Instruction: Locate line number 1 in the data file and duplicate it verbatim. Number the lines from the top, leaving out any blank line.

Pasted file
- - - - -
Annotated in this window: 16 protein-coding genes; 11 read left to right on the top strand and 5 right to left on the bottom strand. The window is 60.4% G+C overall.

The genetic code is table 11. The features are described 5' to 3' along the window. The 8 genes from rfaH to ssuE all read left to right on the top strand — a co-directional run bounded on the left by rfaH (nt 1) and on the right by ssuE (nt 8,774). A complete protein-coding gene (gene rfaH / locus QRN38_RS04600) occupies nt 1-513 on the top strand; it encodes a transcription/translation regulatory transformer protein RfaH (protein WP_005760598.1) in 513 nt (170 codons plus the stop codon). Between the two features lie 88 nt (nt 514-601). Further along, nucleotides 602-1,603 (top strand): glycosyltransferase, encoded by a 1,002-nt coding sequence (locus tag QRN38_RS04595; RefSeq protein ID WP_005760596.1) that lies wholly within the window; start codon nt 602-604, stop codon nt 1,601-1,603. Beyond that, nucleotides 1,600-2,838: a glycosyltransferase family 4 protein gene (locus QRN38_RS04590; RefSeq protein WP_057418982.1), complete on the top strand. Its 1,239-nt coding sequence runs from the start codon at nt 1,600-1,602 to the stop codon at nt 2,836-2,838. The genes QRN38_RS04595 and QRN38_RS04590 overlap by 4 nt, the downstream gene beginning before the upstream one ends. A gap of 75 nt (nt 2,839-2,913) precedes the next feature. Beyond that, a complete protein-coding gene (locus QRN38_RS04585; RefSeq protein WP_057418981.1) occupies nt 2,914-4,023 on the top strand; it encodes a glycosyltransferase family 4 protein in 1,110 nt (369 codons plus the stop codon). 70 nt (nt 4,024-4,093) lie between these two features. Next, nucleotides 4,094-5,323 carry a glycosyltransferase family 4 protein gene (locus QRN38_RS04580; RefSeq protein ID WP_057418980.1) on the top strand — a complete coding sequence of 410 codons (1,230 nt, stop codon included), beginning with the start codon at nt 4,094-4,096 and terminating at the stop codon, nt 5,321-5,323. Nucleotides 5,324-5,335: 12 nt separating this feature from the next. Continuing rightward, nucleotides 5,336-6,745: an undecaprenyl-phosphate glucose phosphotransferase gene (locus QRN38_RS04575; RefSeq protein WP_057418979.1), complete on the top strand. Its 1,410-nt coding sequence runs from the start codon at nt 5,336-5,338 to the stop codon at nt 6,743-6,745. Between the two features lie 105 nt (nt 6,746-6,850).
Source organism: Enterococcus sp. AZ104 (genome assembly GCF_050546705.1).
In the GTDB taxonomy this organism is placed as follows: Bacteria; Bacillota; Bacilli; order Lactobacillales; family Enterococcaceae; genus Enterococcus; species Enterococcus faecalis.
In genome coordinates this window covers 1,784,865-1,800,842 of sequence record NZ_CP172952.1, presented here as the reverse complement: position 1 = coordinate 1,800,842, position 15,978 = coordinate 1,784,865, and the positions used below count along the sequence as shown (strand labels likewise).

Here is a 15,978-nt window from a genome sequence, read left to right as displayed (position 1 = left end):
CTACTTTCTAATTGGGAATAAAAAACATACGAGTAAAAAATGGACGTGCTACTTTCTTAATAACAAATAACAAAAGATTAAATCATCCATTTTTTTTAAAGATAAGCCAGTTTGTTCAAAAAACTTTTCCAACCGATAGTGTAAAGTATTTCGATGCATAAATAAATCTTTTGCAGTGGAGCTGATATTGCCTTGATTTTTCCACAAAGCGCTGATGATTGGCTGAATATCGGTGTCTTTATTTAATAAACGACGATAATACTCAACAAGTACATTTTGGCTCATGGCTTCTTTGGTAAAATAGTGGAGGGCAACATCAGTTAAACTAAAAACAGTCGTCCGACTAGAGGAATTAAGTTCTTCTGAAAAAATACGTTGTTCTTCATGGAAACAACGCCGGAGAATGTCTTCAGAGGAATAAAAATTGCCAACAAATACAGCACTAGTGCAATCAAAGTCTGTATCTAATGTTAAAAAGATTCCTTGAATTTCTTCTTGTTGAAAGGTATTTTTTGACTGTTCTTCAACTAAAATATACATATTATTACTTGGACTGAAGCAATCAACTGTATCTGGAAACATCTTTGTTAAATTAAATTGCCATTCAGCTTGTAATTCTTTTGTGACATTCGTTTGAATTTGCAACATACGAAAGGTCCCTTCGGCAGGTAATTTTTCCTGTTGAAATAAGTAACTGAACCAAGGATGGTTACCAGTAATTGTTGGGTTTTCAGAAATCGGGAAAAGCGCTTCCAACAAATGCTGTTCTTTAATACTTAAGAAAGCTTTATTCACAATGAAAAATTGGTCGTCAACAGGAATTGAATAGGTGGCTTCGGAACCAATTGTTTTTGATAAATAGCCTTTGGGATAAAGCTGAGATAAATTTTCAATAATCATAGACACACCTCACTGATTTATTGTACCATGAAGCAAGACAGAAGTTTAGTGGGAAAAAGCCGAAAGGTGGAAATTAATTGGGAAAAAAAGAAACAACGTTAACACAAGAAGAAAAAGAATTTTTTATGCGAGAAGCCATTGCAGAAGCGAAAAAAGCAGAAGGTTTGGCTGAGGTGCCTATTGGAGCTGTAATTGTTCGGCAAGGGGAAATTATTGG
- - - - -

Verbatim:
Annotated in this window: 16 protein-coding genes; 11 read left to right on the top strand and 5 right to left on the bottom strand. The window is 60.4% G+C overall.